CHIME – The pronoun for ‘that man’ inside an abbreviation for the Established Church.

8d           Remote inns supply vegetable soup (10)
MINESTRONE – Anagram (supply) of REMOTE INNS.

9d           Issuing some edict, a Tory tyrant (8)
DICTATOR – Hidden in the clue.

14d         Various locations (about 100) to give one smashing images (10)
ICONOCLAST – Anagram (various) of LOCATIONS, wrapped around the Roman numeral for 100.

16d         Pioneer at home with computer technology, one at end of line (8)
INITIATE – The definition is a verb. Put together a word for at home, an acronym for computer technology, the Roman numeral for one, AT (from the clue), and the last letter of linE.

18d         The fellow’s entering country to get commercial concession (9)
FRANCHISE – The possessive pronoun meaning ‘the fellow’s’ inside the country I’m writing from at the moment.

20d         Walk right into cooking area (7)
GALLERY – The definition here is a noun. Put Right inside a ship’s cooking area.

21d         Playwright harbouring love for dog (7)
POINTER – The author of The Birthday Party with the letter which looks like a love score at tennis inside.

Image result for pointer dog

23d         Board offering eleventh scheme? (5)
PLANK– If the first scheme is Plan A, the eleventh is …

25d         Roger or Francis — which is rasher? (5)
BACON – The shared surname of a 13th-century English philosopher, and a modern English painter (or the chap who, some say, wrote Shakespeare).

26d         Report of drinking bout brings cries of disapproval (4)
BOOS – A homophone (sounds like) of a drinking bout, as in ‘going on the xxxx’.

We went to visit Quimper cathedral yesterday, but couldn’t get in because the funeral of a local Breton politician was taking place. We were somewhat bemused to hear a Breton pipe band playing what sounded like ‘Land of My Fathers’, but it turned out to be a Breton hymn Bro Gozh Ma Zadou, which means ‘Old Land of My Fathers’…
ARVE Error: need id and provider

The Quick Crossword pun INCOME + PLEAT = INCOMPLETE

43 comments on “DT 27832

  1. Thank you DG – I enjoyed that more than most Friday puzzles. Only one new word for me 17a. Thanks DT for your review and hints – I hope it is a bit warmer where you are !

  2. I missed the “a” deletion in 17a (out of rubbish..) and I was wondering which accent was being used for the “i am afraid” bit.

    Not to bad though it took a while before I had 1a.

    I liked 3d (place of refreshment), 5d (food like beetroot), and 23d (board offering 11th scheme).

    Many thanks Giovanni and DT

  3. 2.5*/3*. Is it really Friday again! 17a new to me, also. Many thanks to setter and DT.

  4. For today’s toughie, I am writing the hints and tips in a slightly modified way. I hope this will help people who normally do not do these puzzles to gain a greater insight into the solving process. This is an experiment and I’d be keen to know what you think.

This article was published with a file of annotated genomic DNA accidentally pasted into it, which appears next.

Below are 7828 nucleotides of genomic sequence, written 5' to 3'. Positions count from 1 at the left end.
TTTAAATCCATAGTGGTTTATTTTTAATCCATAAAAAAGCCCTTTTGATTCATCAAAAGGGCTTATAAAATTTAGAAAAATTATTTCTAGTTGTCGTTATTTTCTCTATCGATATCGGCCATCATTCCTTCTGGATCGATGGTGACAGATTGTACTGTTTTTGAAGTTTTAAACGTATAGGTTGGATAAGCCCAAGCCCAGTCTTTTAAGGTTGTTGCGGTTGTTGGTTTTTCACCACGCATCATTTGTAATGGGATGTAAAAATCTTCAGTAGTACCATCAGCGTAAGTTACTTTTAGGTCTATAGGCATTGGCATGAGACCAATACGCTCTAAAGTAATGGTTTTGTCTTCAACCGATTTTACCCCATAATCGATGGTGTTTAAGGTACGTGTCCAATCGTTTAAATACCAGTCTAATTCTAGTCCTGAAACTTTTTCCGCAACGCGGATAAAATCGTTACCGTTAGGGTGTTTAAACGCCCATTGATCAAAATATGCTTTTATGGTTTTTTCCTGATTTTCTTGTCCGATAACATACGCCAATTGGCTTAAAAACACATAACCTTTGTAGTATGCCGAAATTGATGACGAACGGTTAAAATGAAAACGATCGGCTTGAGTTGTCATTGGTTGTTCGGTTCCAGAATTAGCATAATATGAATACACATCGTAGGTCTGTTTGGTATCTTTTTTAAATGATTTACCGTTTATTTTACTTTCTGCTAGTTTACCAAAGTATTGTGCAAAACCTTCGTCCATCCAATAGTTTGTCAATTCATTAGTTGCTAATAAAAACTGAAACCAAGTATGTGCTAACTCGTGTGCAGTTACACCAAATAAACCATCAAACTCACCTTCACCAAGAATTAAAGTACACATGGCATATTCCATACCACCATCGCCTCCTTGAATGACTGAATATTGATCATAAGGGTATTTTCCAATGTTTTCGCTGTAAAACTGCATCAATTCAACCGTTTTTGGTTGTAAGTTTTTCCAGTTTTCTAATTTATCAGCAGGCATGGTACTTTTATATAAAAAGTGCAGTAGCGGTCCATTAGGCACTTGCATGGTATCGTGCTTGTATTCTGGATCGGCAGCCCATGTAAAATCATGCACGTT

So, if you normally do not attempt the Friday toughie, I encourage you to have a go using the hints (should be out around 2-3pm). Let me know via the comments how that works for you.

    Good luck!

    1. I usually run very fast from a Friday Toughie but I’ll give this one a go later on – need to do some stuff in the garden first.

  5. What an enjoyable cruciverbal week we are having. This was altogether a thoroughly entertaining exercise but sadly all too brief. Thank you Giovanni and DT. 17a a new one on me also and I stupidly needed help to parse 23d which ultimately I think might be Fav. **/****. http://bigdave44.com/wp-content/plugins/wp-monalisa/icons/wpml_good.gif

  6. 2.5*/2.5*. I agree with Sweet William that on the whole this was more enjoyable than most Fridays, BUT a big thumbs down for using an American noun for the second part of 4d.

    Thanks to setter and to DT.

    1. The less said about that particular noun the better … but it isn’t US slang according to the brb:

      perh partly from a Midland form of obs N Eng rave to wander – Chambers.

  7. I found this fairly easy today so will give it a **\***. I agree with Sweet William too about the level of enjoyment, but I rarely find these puzzles lacking in fun on any day of the week. Thanks to setter and DT for excellent review.

  8. Like most other comments 17a was new for us so we had to google various options for the missing letters. Other than that, a very enjoyable puzzle as usual from the Don. So, thanks to him and Deep Threat. ***/*** We’ll try the Toughie a bit later, on Dutch’s sound advice.